St. Augustine of Hippo (+430) in Book X of City of God states that pietas concerns honor and service to God and that it does not much differ from religio.  The Roman sense of pietas is especially the honor we are bound to show toward our parents, especially our father, but by extension to children and the one’s fatherland, patria.  In liturgical language, when pietas is applied to us humans it is the due respect we show supremely to God the Father, but also to His children in the foreshadowing of our true heavenly patria, the Church.  When in liturgical texts we talk of the pietas of God, we are talking about His mercy.  God cannot be under obligations, as we can be, but He has made us promises.  He will be true.

So, in our prayer is a strong conceptual link between pietas and religio.  It is fair to take religio to be the virtue of religion.

The Catechism of the Catholic Church defines religion in the glossary toward the back of the newer English edition, “Religion: a set of beliefs and practices followed by those committed to the service and worship of God. The first commandment requires us to believe in God, to worship and serve him, as the first duty of the virtue of religion. (Cf. also CCC 2084 and 2135)   Religion is the virtue by which men exhibit due worship and reverence to God (St. Thomas Aquinas, STh, 2-2a, 81, 1) as the creator and supreme ruler of all things, and to acknowledge dependence on God by rendering Him a due and fitting worship both interiorly (e.g. by acts of devotion, reverence, thanksgiving, etc.) and exteriorly (e.g., external reverence, liturgical acts, etc.).  The virtue of religion can be sinned against by idolatry, superstitions, sacrilege, blasphemy, etc.”

In sum, we must recognize God and act accordingly both inwardly and outwardly.  When that comes easily for us and is habitual, then we have the virtue of religion.  A virtue is a habit.  If it is hard to do something virtuous (be prudent, be temperate, be just, etc.) you don’t yet have the virtue.

Notice also that this petition of the Collect directly follows from the desire that God graft love of His Holy Name into our hearts.  Our thought in this prayer moves from the title given to God by the angels and saints in heaven in their unending liturgy: “HOLY”, they say again and again.  Then we ask for love of the Holy Name of God.  Then we want all good things nourished in us by God increasing in us the virtue of religion, the proper interior and exterior action that flows from recognizing who God truly is for us.

I find interesting the choice to change the phrase with pietatis in the “Tridentine” version of the Collect to vigilianti studio.

The 1962 version says, “…by means of zeal for dutifulness/mercy, you may guard the things which have been nourished.”  The 1970 edition says, “by means of vigilant zeal.”  We should also decide if the prayer is talking about God’s zeal or about our zeal, resulting from God’s increase of our religion.  From the Latin it is not entirely clear whose zeal it is.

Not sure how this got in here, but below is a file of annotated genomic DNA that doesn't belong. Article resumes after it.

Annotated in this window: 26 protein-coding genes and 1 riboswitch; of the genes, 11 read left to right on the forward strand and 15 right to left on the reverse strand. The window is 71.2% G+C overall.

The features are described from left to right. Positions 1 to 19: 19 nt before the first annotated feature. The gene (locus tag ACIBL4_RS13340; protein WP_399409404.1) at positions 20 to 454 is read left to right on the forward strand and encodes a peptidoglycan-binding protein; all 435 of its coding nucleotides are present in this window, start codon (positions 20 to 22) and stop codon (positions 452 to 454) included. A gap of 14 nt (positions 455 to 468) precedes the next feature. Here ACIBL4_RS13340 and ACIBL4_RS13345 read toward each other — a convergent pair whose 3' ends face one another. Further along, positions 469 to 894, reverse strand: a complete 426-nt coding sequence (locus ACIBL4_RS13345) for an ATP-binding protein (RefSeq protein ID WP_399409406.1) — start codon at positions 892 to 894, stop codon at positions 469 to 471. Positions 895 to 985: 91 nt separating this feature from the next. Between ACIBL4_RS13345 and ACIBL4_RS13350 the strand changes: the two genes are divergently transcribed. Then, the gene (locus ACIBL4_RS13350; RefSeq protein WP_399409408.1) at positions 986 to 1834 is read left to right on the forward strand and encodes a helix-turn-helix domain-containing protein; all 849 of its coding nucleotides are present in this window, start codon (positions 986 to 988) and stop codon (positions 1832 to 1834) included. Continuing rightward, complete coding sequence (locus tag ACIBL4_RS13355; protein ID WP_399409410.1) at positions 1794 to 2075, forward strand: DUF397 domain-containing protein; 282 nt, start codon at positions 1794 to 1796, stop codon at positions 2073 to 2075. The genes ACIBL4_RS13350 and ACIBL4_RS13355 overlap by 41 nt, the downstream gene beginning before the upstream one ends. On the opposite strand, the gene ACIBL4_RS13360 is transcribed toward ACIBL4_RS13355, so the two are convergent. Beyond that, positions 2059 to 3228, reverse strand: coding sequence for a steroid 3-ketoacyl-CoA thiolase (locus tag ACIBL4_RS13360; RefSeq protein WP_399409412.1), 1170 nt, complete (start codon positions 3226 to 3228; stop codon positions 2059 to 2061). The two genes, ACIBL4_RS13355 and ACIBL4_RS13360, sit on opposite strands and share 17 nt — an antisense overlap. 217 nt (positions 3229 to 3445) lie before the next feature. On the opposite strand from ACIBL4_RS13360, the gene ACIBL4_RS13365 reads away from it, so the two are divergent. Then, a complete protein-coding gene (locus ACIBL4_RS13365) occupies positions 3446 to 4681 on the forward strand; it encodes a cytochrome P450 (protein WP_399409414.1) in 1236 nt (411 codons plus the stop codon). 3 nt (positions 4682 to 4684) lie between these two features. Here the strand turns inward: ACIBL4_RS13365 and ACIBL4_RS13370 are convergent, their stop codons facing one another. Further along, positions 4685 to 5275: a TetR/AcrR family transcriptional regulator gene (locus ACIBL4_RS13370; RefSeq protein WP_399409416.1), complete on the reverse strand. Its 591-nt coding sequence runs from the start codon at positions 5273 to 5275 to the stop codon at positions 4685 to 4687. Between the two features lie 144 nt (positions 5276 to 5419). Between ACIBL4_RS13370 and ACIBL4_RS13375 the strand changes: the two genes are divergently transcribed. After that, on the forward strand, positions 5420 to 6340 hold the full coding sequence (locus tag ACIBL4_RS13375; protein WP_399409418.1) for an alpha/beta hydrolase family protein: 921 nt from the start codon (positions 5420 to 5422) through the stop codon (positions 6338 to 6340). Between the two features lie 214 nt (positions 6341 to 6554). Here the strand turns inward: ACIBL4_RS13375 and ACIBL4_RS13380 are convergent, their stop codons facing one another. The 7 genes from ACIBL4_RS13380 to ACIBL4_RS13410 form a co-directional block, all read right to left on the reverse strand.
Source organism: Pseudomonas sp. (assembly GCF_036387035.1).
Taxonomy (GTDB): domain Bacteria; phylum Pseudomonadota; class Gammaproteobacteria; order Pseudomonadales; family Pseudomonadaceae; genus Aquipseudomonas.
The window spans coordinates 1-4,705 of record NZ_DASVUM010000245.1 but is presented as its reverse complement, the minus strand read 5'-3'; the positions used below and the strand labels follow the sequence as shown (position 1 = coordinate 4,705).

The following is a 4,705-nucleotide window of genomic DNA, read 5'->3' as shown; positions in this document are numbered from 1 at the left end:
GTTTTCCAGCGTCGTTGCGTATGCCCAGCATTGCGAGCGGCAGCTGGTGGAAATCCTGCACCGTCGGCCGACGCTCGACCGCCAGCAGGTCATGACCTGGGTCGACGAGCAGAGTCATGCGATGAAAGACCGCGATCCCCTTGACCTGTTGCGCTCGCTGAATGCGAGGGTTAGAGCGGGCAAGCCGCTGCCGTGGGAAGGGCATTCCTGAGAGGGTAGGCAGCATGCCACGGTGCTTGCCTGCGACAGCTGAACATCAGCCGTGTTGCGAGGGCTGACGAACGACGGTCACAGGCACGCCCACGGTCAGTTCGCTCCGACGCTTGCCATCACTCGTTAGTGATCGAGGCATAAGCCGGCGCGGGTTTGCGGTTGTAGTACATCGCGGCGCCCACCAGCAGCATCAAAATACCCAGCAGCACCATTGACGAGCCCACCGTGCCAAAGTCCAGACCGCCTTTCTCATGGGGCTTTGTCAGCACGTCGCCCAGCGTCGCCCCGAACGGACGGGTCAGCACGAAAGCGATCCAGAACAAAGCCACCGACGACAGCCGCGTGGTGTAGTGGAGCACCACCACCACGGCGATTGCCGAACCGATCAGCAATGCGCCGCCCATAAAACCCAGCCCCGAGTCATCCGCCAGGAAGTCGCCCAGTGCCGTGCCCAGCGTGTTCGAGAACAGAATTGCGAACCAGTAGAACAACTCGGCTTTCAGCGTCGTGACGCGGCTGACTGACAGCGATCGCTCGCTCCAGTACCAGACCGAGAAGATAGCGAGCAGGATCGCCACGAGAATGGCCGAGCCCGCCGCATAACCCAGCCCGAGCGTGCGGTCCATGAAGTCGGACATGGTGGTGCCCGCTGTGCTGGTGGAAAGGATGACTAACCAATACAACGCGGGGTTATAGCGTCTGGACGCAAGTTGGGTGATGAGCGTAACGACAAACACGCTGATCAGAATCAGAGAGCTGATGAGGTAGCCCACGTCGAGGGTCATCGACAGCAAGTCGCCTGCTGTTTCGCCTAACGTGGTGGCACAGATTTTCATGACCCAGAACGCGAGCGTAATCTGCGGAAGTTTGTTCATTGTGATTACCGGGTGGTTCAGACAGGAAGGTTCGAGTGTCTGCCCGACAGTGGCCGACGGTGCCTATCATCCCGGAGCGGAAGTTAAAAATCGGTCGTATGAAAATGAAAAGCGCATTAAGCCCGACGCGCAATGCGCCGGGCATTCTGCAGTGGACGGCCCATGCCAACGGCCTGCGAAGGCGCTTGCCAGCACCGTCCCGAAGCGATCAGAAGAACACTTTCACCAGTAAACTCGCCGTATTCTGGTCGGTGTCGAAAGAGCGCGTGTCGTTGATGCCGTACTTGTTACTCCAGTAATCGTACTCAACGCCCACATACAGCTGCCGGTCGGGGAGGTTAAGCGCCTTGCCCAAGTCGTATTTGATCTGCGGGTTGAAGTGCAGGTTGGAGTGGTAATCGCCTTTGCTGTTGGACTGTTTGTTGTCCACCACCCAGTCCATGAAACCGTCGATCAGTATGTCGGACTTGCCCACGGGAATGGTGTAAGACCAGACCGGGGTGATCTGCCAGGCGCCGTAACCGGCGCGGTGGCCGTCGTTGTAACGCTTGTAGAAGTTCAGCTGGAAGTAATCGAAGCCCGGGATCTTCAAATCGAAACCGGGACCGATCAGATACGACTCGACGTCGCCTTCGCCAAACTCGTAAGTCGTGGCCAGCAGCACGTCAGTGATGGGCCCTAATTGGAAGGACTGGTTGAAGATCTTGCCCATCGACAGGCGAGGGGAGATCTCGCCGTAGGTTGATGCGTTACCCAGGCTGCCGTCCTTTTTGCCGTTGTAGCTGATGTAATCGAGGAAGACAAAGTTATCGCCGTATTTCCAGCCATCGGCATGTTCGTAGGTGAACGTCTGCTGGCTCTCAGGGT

Certainly in all ages and everywhere the powers of hell attack the Christian and attempt to pervert his soul.

It is always necessary to attend to one’s soul dutifully, striving to acquire and to practice the virtue of religion.

I get a somewhat greater sense of urgency in “vigilance” than I do from “duty”.

Consider the image of the soldier at a sentry post.

In peacetime he carries out his duty and is vigilant.  In wartime he is intensely vigilant.

Think of 1 Peter 5: 8-9, so long the chapter for every night at Compline in the Roman Breviary:

“Be sober and vigilant (vigilate): for your adversary the devil is going around like a roaring lion seeking whom he might devour: whom you must resist, strong in the faith.  But you, O Lord, have mercy (miserere) on us.”


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ASK FATHER: Priest who baptizes any baby brought to him

From a reader…

I know of a local Ukrainian Catholic priest who baptizes any Catholic baby (whether Roman or Eastern Rite) who is brought to him by their parents (whether or not the parents knew of this priest or if a relative or friend referred them to this priest). In most of these cases, the parents who want the Baptism of their child/children from this Ukrainian Catholic priest do not practice their Catholic faith, and/or the parents are not married, and/or one of the parents is not in the picture, etc. And in most cases, the Roman Catholic priest(s) they’ve went to have refused the baptism of their child/children for all of the above listed reasons. The UC priest’s reasoning for doing all of these baptisms is that he believes that the child should not have to suffer (I’m guessing the effects of original sin by living their lives unbaptized) and that it’s not the baby’s fault that their parents are in some of the above listed reasons.

Is there anything wrong what this Ukrainian Catholic priest is doing?